Robert DeNiro Was Nearly In An X-Men Film In The Nineties

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thewolverine (1)Fox

With the incredible popularity of superhero films these days it seems crazy that it took Hollywood so long to get off its arse and actually start making them.

But rumours are that there were apparently plans for an incredibly strange sounding X-Men film.

According to Mental Floss, back in 1995 The Sun reported on a $100 million X-Men movie starring the screen legend Robert DeNiro as Wolverine and Arnold Schwarzenegger as the mighty Colossus.

screenshot_20160321-134540-2Mental Floss

Unfortunately, there’s no actual proof that the film was in development beyond a small cutting from The Sun, but it’s certainly not outside the realms of possibility.

The X-Men weren’t the only Marvel characters to have a movie fall through. It’s well known that James Cameron was working on one of the weirdest Spider-Man adaptations ever.

The terrible sounding adaptation would have featured ‘an erotic spider dance’ and Arnold Schwarzenegger (when will Hollywood learn to keep him out of super hero films) as Doc Ock, with the catchphrase ‘ocky-docky then’. Seriously.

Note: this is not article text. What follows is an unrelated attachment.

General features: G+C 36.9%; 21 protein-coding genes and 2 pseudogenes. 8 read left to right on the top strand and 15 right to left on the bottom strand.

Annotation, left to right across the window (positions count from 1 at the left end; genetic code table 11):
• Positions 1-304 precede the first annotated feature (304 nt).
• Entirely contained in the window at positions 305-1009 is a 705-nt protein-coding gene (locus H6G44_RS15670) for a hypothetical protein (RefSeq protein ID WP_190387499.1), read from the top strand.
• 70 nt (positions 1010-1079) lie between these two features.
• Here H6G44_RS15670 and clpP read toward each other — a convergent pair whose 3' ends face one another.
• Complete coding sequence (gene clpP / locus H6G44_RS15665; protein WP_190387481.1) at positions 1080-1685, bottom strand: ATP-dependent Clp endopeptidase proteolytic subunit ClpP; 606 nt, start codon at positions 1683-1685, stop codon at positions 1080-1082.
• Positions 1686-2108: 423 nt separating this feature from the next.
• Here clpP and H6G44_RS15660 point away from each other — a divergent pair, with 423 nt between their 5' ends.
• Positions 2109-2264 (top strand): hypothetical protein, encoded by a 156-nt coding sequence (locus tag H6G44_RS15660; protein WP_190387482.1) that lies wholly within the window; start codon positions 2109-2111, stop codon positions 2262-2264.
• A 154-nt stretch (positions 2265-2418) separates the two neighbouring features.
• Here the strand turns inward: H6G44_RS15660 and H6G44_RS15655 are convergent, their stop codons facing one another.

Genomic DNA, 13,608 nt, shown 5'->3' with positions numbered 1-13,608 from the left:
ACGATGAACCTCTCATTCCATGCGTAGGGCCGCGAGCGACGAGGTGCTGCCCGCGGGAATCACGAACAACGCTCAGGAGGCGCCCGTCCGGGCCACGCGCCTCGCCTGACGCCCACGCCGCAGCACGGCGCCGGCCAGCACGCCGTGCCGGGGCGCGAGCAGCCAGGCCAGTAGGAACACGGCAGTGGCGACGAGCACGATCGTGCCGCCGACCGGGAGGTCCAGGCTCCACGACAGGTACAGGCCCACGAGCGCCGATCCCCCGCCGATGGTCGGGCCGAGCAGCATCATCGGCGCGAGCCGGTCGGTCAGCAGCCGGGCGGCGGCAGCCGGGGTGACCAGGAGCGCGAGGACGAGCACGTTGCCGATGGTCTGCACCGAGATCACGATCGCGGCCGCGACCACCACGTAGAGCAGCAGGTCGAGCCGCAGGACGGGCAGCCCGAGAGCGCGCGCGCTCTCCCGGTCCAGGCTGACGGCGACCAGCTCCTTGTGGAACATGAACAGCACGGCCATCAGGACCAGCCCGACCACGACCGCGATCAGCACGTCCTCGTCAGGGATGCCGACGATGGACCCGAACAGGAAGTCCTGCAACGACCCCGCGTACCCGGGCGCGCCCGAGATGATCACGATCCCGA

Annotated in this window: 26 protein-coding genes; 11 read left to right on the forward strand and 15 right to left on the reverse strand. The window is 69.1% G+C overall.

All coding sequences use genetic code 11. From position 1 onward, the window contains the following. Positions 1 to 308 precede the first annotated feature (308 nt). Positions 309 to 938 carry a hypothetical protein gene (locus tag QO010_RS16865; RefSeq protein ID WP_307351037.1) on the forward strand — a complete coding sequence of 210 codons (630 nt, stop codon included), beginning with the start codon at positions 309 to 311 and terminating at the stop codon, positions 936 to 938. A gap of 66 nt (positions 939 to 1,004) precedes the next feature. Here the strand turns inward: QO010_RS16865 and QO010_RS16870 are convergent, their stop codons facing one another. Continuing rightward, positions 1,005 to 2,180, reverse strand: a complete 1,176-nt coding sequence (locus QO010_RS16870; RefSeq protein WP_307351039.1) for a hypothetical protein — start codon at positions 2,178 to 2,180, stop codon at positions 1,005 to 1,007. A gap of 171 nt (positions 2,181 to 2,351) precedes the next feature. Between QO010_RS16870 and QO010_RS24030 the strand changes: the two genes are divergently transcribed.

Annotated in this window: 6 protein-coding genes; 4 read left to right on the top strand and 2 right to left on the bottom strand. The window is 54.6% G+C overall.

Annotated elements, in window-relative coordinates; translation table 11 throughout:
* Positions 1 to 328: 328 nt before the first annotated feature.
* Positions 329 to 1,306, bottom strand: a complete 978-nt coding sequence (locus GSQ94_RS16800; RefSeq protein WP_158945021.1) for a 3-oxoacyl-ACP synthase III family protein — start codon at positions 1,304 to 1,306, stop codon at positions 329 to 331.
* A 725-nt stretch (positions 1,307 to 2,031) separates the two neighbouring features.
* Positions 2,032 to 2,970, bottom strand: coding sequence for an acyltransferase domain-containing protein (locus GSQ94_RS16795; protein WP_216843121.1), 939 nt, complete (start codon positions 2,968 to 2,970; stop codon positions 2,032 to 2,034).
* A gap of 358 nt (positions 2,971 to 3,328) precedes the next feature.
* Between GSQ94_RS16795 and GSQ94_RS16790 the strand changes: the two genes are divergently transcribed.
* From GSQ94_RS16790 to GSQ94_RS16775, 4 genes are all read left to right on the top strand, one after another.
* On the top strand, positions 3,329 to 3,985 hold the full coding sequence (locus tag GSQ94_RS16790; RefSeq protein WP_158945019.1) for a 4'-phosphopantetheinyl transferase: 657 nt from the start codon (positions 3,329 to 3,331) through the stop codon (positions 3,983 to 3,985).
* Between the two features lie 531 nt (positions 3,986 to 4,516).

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Thankfully, the film fell into development hell, where it belonged, which may have saved the future of superhero movies – and me from a rage based aneurysm.

The nineties of course were a really weird time for superhero films overall. We got a Judge Dredd movie where he couldn’t keep his iconic helmet on, a batsuit with nipples and, of course, the cinematic equivalent of trapping your hand in a car door, the Shaquille O’Neal Steel film.

It wouldn’t be until the X-Men movie in 2000 (sorry Blade) that Hollywood would realise the potential of the genre and usher in the golden age of superhero films.


Tom Percival

Tom Percival

More of a concept than a journalist, Tom Percival was forged in the bowels of Salford University from which he emerged grasping a Masters in journalism. Since then his rise has been described by himself as ‘meteoric’ rising to the esteemed rank of Social Editor at UNILAD as well as working at the BBC, Manchester Evening News, and ITV. He credits his success to three core techniques, name repetition, personality mirroring, and never breaking off a handshake.